Like Salvador Dali’s melting clock faces, Catie Newell’s glass creations slump against metal stakes. They are part of “Displace,” a research project with colleague Wes McGee.
She finds the fire-charred remains of a Detroit house ideal for a demonstrative endeavor involving ailing building materials. “Starting with a blank sheet of paper would not allow me to talk about arson. I wanted to create a new atmosphere out of something that’s otherwise known as a place and act of complete destruction,” she says.
The assistant professor of architecture at the Taubman College of Architecture and Urban Planning this spring won the Cynthia Hazen Polsky and Leon Polsky Rome Prize for her submission “Involving Darkness.” It explores changes in building shapes and appearance, not from fire in this instance, but from the fall of darkness.
The Rome Prize provides a fellowship and stipend to cover expenses during her studies in Rome this academic year. Newell’s research will explore textures and effects of light on architectural spaces. The outcome will be a built installation work that explores distortions of the city’s dark landscapes.
She also is a founding principal of *Alibi Studio based in Detroit. Newell’s creative practice is recognized for exploring design construction and materiality tied to location and cultural conditions.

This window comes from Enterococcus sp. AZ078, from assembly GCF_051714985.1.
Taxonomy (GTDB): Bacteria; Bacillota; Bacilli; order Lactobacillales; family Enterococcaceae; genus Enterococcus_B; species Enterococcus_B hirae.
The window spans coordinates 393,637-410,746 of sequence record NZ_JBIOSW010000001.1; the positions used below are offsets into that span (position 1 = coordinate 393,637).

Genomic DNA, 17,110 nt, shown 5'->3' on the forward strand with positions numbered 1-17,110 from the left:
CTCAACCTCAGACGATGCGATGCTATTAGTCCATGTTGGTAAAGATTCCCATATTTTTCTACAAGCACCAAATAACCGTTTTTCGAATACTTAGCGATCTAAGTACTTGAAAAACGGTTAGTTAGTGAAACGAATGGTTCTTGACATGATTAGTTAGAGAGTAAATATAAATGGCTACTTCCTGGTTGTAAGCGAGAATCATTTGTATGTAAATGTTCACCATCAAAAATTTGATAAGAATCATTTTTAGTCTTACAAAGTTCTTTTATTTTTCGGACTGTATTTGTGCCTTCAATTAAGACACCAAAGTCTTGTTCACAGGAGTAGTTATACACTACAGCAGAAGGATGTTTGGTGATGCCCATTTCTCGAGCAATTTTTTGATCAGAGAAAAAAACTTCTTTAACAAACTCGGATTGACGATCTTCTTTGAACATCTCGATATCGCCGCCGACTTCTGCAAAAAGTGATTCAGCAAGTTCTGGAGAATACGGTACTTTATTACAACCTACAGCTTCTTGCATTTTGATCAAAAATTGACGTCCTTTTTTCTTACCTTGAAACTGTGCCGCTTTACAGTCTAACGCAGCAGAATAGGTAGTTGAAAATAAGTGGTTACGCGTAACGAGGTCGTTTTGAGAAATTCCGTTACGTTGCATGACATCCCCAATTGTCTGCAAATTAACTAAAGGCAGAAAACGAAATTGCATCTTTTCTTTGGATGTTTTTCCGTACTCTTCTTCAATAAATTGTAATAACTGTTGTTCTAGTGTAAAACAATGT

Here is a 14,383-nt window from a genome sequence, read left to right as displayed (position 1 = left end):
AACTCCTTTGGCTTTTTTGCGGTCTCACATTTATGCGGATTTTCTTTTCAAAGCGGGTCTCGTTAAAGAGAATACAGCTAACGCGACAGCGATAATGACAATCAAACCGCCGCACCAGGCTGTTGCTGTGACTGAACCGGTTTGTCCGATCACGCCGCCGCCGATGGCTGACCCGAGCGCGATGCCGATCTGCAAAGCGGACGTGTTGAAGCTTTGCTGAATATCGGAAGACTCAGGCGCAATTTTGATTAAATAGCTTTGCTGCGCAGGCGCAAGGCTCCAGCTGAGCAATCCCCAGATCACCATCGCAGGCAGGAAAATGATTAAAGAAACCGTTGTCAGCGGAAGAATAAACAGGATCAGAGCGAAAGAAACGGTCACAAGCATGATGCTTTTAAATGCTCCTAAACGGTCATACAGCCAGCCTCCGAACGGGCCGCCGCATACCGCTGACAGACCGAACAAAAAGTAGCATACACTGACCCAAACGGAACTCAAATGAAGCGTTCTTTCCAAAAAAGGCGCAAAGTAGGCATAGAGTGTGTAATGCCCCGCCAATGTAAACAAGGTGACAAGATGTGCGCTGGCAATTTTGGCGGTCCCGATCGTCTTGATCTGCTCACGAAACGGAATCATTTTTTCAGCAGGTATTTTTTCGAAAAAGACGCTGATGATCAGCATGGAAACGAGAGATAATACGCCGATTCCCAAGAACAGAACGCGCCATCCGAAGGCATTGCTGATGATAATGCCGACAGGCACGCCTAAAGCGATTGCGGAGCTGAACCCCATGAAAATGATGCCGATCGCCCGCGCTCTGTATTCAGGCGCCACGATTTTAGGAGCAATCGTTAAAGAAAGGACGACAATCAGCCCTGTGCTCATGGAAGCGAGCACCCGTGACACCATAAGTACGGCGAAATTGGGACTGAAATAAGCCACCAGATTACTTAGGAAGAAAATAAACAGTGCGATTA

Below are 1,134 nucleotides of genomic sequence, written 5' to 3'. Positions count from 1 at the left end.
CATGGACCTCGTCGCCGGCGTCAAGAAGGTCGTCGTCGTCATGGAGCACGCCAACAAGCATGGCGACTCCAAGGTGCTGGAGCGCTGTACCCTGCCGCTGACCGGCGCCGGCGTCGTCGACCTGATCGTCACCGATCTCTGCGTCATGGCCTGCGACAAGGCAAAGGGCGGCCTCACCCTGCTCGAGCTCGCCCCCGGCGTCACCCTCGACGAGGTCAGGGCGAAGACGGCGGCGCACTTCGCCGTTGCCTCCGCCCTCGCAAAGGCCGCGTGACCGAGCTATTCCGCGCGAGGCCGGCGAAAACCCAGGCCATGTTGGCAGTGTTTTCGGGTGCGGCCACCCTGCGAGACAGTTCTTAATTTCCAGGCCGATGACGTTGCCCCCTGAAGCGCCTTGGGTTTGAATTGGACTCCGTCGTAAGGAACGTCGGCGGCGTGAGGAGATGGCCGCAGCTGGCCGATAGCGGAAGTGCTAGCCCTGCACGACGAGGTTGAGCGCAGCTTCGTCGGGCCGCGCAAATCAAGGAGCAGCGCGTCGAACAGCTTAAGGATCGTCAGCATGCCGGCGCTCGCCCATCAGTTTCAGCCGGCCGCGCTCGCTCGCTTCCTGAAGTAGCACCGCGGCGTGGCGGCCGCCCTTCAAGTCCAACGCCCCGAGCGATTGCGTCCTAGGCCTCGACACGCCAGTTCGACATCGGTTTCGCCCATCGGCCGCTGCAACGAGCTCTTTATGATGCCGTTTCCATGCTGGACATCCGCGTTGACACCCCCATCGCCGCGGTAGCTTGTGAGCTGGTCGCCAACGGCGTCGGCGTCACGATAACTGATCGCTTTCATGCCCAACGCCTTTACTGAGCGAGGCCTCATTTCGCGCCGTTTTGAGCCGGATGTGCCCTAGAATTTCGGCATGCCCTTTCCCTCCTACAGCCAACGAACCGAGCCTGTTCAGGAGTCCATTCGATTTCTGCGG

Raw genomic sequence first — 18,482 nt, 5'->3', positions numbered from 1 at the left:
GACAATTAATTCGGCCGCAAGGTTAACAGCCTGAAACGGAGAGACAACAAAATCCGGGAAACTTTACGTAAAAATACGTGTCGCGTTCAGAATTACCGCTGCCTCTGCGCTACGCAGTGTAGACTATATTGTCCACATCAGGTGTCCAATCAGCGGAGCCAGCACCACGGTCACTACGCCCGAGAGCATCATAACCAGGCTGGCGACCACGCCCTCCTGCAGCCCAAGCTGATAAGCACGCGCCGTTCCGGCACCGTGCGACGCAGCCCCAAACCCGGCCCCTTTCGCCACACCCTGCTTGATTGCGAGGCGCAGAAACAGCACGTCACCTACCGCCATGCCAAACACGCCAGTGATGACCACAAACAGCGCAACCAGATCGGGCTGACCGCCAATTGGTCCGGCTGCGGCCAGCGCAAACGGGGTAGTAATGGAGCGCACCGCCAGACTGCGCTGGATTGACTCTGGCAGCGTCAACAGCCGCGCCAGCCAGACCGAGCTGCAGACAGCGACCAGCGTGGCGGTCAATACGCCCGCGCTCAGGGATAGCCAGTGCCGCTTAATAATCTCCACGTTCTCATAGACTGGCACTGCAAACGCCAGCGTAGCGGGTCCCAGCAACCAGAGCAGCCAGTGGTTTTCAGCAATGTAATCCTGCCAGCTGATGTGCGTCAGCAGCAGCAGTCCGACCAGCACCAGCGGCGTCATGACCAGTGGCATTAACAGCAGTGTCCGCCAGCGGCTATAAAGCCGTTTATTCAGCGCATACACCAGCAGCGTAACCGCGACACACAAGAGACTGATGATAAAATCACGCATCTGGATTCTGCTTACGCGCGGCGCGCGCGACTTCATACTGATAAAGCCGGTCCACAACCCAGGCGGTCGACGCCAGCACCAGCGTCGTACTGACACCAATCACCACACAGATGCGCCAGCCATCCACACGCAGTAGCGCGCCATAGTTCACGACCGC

“I’m an instigator,” she says. “My works instigate conversation around particular issues — such as spatial and material abandonment, violence, destruction, and strain — that are pressing our contemporary cities. They aim to reveal, agitate and instigate.”
The West Bloomfield High School graduate attended Georgia Tech as an undergraduate. “I studied aerospace engineering and I was a pilot at the time. I thought I wanted to design helicopters,” she says. But she also studied art as well as engineering in high school, and wanted a creative outlet. “I think I’ve always been interested in different ways to capture or manipulate the world. Though lighting manipulation you can tell a story that everyone doesn’t see initially,” she says.
Still, Newell maintained her interest in engineering. “There was a necessary precision that I appreciated. It was a balance between those two ways of thinking.”
Newell, who earned a master’s degree in architecture from Rice University, joined the U-M faculty in 2009 as the Taubman College Oberdick Fellow. She says what’s most challenging and satisfying about teaching is helping students to identify their own special talents.
“It’s also understanding that there’s different ways of designing spaces and materials. I try to help students think about how to get their best ideas across, and how they can communicate visually and spatial about the issues that are important, and understanding their own ways of practice. When I can help a student get to their own effective way of working, that’s the most rewarding part of teaching,” she says.
The weekly Spotlight features faculty and staff members at the university. To nominate a candidate, please contact the Record staff at email@example.com.
Catie Newell, assistant professor of architecture at the Taubman College of Architecture and Urban Planning, on what she can’t live without: “My Airedale terrier, Tucker.”
The University Music Society presents Hubbard Street Dance Chicago, 8 p.m. Sept. 27, Power Center for the Performing Arts.